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Montevecchia (Lecco): Church of San Bernardo

Foto Church of San Bernardo
Foto Church of San Bernardo
Foto Church of San Bernardo
Foto Church of San Bernardo
Foto Church of San Bernardo
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Places  of historical value  of artistic value around Milan (Italy): Church of San BernardoThe Small Church of San Bernardo is a small oratory in the homonymous locality of Montevecchia, on the panoramic road.

The construction of the Oratory of S. Bernardo probably took place in two stages.
In the early decades of the sixteenth century, a small chapel was initially built.
It was then enlarged at the end of the century through the addition of the nave, the sacristy and a small bell tower and the transformation of the original chapel into the presbytery of the oratory.
The expansion was carried out on behalf of Giovanni Antonio Scaccabarozzi, a native of Montevecchia, but residing in Milan and canon of the church (no longer existing) of Santa Maria alla Scala.

Tombstones inside the oratory testify that the oratory was consecrated by Archbishop Gaspare Visconti on August 20, 1593.

The church underwent several changes of ownership over the centuries, until in 1914 it became the property of the parish.

In the period between 1994 and 2000 the small church underwent a profound restoration, which allowed, among other things, to back bring to light the frescoes on the walls and previously hidden by past whitewashings.

The oratory has a very simple structure. It comprehends the main hall, the rectangular apse (the oldest part of the small church and, as mentioned, originally an autonomous chapel), a small sacristy, leaning against the left side of the apse, and a small bell tower, nestled between the right side of the oratory and the former rectory leaning against the right side of the church.

Externally the church is devoid of decorations. The gabled façade houses the central door and a large rectangular window above it.

The interior, with a barrel roof in the nave and a Lombard variegated floor, is much richer in decorations.
First of all there is an elegant terracotta frame that runs along all the walls, stopping only at the counter-façade cantoria (unfortunately almost completely no longer original but redone during the last restorations) and at the niche on the back wall of the apse in which the altarpiece is located.

The walls are entirely occupied (except in the counter-façade) by late Renaissance Luini school frescoes created at the end of the sixteenth century and depicting almost full-sized figures of saints. Each figure is placed within a frame of geometric decorative elements, in turn separated by trompe l'oeil columns.
The two figures on the sides of the altar, which seem to have been painted by Andrea Appiani at the end of the eighteenth century, would make an exception.

On the left wall (Fig. 4), starting from the entrance, you have:
- Santa Margherita represented together with the dragon.
- The upper part of a panel whose subject cannot be deciphered. The lower part was already lost in the past due to the creation of a door towar the small cemetery that once stood against the left side of the church.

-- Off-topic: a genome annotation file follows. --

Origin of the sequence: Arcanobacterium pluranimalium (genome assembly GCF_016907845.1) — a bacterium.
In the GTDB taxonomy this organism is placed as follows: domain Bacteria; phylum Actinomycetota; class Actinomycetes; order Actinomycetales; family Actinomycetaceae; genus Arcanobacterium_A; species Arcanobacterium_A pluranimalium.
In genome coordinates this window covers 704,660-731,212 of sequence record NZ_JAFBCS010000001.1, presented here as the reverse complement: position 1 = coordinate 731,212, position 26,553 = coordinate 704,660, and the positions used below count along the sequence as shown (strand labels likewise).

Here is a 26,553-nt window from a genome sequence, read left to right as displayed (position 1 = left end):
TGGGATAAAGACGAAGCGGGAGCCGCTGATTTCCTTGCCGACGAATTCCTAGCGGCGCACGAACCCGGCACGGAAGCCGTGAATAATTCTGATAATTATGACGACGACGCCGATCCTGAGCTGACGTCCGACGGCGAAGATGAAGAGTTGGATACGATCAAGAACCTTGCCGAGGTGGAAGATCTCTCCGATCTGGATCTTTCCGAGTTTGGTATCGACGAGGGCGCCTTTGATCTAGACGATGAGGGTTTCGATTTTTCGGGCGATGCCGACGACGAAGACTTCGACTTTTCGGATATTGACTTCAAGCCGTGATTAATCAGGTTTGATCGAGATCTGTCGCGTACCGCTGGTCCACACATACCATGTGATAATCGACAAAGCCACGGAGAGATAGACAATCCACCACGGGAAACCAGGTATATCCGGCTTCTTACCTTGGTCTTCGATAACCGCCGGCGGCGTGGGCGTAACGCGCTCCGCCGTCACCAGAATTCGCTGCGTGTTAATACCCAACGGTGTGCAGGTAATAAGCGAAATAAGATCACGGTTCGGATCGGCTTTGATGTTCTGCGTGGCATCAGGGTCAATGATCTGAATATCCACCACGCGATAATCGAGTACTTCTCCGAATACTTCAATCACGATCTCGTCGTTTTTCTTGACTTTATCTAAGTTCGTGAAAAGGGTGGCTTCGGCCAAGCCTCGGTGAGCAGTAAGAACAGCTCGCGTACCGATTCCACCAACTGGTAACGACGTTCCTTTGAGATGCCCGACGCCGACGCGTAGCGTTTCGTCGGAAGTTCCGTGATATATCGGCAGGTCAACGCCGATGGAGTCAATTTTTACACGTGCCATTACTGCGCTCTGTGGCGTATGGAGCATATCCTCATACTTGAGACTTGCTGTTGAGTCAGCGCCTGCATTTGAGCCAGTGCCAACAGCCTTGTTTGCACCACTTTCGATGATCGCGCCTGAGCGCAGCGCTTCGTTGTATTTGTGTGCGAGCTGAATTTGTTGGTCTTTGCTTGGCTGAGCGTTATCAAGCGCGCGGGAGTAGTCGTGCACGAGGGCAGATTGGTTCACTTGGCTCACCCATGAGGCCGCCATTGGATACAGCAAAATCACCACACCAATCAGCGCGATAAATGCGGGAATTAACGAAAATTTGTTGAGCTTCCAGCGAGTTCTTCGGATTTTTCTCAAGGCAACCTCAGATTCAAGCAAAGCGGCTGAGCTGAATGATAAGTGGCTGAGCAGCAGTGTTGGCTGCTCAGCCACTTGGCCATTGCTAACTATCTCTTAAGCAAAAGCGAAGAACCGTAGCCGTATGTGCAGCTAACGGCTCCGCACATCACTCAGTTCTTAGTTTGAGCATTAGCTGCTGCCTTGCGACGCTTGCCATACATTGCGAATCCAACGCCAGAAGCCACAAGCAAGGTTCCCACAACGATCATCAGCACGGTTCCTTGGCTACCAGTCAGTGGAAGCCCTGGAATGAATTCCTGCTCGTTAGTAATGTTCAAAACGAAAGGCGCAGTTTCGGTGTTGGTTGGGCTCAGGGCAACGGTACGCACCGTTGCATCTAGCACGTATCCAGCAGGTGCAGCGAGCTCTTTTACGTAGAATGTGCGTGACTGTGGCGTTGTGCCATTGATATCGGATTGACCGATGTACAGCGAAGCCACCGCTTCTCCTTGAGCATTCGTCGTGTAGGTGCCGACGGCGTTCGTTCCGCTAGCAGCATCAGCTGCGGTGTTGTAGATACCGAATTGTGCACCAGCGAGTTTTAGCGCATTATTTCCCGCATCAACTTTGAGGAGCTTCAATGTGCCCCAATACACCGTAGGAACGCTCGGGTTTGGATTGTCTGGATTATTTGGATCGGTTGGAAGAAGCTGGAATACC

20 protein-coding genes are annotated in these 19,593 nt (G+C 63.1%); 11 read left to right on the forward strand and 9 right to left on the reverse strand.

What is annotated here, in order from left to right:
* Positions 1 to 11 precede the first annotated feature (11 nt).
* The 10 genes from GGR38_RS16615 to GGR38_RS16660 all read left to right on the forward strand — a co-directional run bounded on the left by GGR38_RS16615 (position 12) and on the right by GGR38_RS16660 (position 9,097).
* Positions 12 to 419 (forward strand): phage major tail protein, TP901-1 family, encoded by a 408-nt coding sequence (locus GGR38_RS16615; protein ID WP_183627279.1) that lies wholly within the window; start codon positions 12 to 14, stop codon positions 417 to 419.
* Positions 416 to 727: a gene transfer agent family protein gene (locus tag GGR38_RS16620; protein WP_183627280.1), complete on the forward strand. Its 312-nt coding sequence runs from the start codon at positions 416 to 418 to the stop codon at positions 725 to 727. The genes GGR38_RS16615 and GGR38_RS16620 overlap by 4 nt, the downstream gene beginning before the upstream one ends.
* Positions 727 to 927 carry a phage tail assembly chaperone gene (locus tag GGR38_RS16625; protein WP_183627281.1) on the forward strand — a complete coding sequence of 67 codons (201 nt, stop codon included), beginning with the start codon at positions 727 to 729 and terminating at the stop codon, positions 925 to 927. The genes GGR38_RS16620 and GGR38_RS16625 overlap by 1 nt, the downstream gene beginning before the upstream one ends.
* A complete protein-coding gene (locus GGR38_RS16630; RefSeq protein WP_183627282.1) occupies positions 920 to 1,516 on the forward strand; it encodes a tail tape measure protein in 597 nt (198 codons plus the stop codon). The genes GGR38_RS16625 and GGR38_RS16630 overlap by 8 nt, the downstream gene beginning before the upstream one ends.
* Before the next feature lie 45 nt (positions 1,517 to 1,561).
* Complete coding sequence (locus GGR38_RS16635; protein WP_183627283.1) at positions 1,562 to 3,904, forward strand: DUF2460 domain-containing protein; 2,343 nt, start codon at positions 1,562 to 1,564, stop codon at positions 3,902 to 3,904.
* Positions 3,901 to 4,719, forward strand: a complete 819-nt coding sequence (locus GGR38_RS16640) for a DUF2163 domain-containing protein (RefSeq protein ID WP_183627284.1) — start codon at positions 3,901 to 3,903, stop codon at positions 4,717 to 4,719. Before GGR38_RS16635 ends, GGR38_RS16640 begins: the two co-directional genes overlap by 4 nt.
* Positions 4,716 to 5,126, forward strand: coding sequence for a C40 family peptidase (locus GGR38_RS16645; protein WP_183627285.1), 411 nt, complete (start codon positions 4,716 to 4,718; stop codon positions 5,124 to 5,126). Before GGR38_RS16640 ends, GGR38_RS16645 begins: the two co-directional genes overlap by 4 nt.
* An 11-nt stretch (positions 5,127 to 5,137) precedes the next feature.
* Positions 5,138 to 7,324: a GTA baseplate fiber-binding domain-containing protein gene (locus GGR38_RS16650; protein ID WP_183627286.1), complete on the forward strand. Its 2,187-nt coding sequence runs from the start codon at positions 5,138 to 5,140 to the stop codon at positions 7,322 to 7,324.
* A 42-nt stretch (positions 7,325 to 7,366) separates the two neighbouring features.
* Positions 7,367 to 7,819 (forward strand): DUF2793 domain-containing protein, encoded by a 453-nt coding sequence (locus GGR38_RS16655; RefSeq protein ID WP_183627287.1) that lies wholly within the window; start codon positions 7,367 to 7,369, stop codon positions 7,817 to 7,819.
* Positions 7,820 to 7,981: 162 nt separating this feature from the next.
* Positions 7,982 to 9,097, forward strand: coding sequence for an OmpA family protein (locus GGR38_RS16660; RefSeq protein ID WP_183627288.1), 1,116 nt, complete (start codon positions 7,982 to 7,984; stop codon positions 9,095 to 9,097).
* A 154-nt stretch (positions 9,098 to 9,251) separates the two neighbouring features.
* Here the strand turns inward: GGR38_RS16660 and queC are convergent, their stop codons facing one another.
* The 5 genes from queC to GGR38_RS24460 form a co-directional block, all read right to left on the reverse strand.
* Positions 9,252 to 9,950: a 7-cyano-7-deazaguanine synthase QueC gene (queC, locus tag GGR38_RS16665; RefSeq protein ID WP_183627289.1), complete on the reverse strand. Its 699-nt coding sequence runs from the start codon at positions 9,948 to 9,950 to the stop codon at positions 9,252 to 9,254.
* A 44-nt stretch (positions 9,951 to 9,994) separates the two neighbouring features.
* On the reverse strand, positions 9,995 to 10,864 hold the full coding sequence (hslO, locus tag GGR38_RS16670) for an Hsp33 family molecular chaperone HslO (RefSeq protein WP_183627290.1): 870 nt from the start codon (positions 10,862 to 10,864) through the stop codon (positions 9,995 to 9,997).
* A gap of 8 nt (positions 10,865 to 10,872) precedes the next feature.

- San Giacomo Maggiore depicted with the pilgrim's stick with the hat hanging on it.
- (on the left side of the arch that surrounds the opening of the apse) Sant'Antonio Abate.

On the right wall, always starting from the entrance, you have instead:
- Saint Jerome penitent in the desert in front of the crucifix (Fig. 5 right), in the act of beating his chest with a stone.
- Saint Francis on the mount Verna, while receiving the stigmata (Fig. 5 left).
- An empty panel that until the last restorations housed a remake of 1945 depicting Sant'Eugenia. The fresco was detached during the restoration and is now kept in the meeting house of the Sanctuary of the Blessed Virgin of Carmel.
- (on the right side of the arch that surrounds the opening of the apse) Saint Catherine of Alexandria with the palm of martyrdom and the wheel.

The two figures on the sides of the altar, attributed to Andrea Appiani, are instead St. John Baptist (on the left) and Saint Peter, with the keys of paradise.

The altar, in carved and gilded wood, houses four ancient display cases, also in carved and gilded wood, containing ancient relics of five different saints. They were brought from Rome by Canon Scaccabarozzi in the sixteenth century.

On the back wall of the presbytery there is the altarpiece in oil perfectly inserted in a large niche (larger picture) and probably painted between the sixteenth and seventeenth centuries. In it are depicted below Saint Bernard and Saint Ambrose and, above, the Virgin of the Assumption. The author (or perhaps the authors, because the two saints and the Virgin seem to have been painted by different hands) are unknown.

The oratory houses the burial of the Canon Scaccabarozzi, located in the corridor near the presbytery. It is recognizable by a beautiful tombstone in which the family coat of arms the and dedication are surrounded by a renaissance grotesque frame.

The Oratory of San Bernardo is usually open on the afternoon of public holidays.

Categories: Places of historical value of artistic value

Via Belvedere, 49, 23874 Montevecchia LC
Further pictures of Chiesetta di San Bernardo in the section Photography
Montevecchia (Lecco, Italy): Back wall of the apse of the Church of San Bernardo